Social workers express dissatisfaction with job safety and wages

A 2008 survey in Lithuania aimed to analyse the working conditions of people doing social work, to assess the professional risks involved and to identify opportunities for improving their working conditions. The results showed that most of the social workers felt that their relations with colleagues and superiors were good, as were the opportunities for improving their qualifications. However, most respondents were not satisfied with their wages and the safety of the job.

About the survey

The Institute for Social Research (Socialinių tyrimų institutas, STI) conducted a survey of working conditions in the economic activity of social work in Lithuania in 2008, at the request of the Ministry of Social Security and Labour (Socialinės apsaugos ir darbo ministerija, SADM). The survey involved sociological interviews with social workers and aimed to analyse the working conditions of people doing social work, to assess the professional risks involved and to gauge the social workers’ opinions regarding the opportunities for improving their working conditions.

An electronic survey method was used to email survey questionnaires to the selected social service agencies; the survey included 698 respondents involved in social work in various organisations. About one fifth of the respondents were employed as social workers in social service centres (20.4%), state institutions for disabled persons (19.9%) and Lithuanian local authorities or wards (17.3%). Almost one tenth of respondents were working in municipal social assistance departments (8.7%) and state children’s homes (8.3%). The remaining proportion of those surveyed (25.4%) represented other agencies providing or organising social services.

Job satisfaction

During the survey, respondents were asked to express their opinion about various aspects of their working conditions. They expressed the highest levels of satisfaction in terms of relations with colleagues, superiors and customers, as well as regarding the opportunities for training and improving their qualifications (see figure). The lowest satisfaction levels concerned the amount of wages, the adjustment of workplaces to facilitate disabled social workers, job safety – in terms of threats from customers – and the duration of holiday leave.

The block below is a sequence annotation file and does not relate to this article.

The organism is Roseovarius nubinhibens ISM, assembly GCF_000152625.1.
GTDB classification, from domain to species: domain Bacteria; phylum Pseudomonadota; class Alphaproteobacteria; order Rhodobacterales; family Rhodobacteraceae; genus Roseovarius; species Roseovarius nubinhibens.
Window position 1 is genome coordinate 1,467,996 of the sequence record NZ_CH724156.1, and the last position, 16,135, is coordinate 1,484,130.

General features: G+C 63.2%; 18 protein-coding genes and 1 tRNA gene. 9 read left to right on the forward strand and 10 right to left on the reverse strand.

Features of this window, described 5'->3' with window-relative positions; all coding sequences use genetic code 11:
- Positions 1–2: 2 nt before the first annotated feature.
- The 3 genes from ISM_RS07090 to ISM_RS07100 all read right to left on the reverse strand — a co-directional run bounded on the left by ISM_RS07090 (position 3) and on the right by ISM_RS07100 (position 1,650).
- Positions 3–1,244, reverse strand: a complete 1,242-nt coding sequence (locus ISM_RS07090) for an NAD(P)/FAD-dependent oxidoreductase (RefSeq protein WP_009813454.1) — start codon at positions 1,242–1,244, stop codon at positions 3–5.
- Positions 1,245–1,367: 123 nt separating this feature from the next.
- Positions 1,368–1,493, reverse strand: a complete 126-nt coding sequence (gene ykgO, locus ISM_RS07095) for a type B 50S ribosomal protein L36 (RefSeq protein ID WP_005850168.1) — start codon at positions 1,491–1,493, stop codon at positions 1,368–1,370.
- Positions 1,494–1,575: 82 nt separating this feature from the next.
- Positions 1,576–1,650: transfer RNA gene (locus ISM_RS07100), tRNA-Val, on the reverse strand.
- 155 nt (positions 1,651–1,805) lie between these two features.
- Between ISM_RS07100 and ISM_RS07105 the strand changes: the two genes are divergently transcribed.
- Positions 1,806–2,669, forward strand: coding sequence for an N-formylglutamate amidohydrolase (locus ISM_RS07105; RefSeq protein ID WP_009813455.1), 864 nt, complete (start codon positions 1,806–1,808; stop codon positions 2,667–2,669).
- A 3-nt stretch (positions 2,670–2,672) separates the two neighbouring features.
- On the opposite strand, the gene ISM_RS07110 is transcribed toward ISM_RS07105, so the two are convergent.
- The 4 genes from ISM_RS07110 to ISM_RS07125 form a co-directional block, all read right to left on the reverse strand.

Level of satisfaction with various aspects of working conditions (%)

Level of satisfaction with various aspects of working conditions (%)

Source: STI, 2008

Level of satisfaction with various aspects of working conditions (%)

Stress at work

During the survey, the respondents were asked how often they experienced stress at work. The survey findings showed that 29.1% of social workers experienced stress at work every day, while 36.2% felt stressed once a week and 22.7% had this problem once a month at most. Some 12% of the respondents did not indicate the exact frequency of experiencing stress but reported that they often felt stressed, in various frequencies, depending on the situation. A comparison of stress incidence among the different groups of respondents, categorised by their type of customer, revealed that social workers working with psychotropic substance abusers or persons with mental illness more often experienced stress at work.

Threats from customers

According to the survey, social workers also often experience threats from customers or their relatives. Every fifth respondent (21.3%) faces such threats almost every day and about a quarter of the respondents experience threats once a week or month (22.8% and 27.7%, respectively). Some 20.7% of social workers reported facing these threats once every six or 12 months, while 7.5% of the respondents stated that they had not faced threats from customers or their relatives.

Improving working conditions

Finally, the survey respondents were asked what measures they thought would be likely to improve the working conditions of people involved in social work (see table).

Measures to improve working conditions of social workers (%)
Measure %
Regular training on avoiding risk threats at work 71.9
Reduction of workload 59.3
Assessment and analysis of professional risk situations 55.4
Provision of transport facilities for customers 41.7
Proper equipment at working premises 41.1
Increased employer responsibility for safety at work 40.8
Instructions on all likely professional risk factors when starting work 35.2
Dissemination of information on policies to combat bullying 30.7
Provision of personal alarm systems 30.0
Appointment of a worker safety representative 23.6

Note: Respondents were free to choose more than one answer.

According to the survey findings, the respondents most often mentioned regular training on how to avoid risk threats at work, reduced workloads and the assessment and analysis of professional risk situations as likely measures to improve their working conditions; these answers were chosen by more than half of the respondents. In addition, many social workers emphasised that better provision of transport facilities, proper equipment at the working premises and increased employer responsibility for safety at work could also contribute to better working conditions.

Rasa Zabarauskaite, Institute of Labour and Social Research

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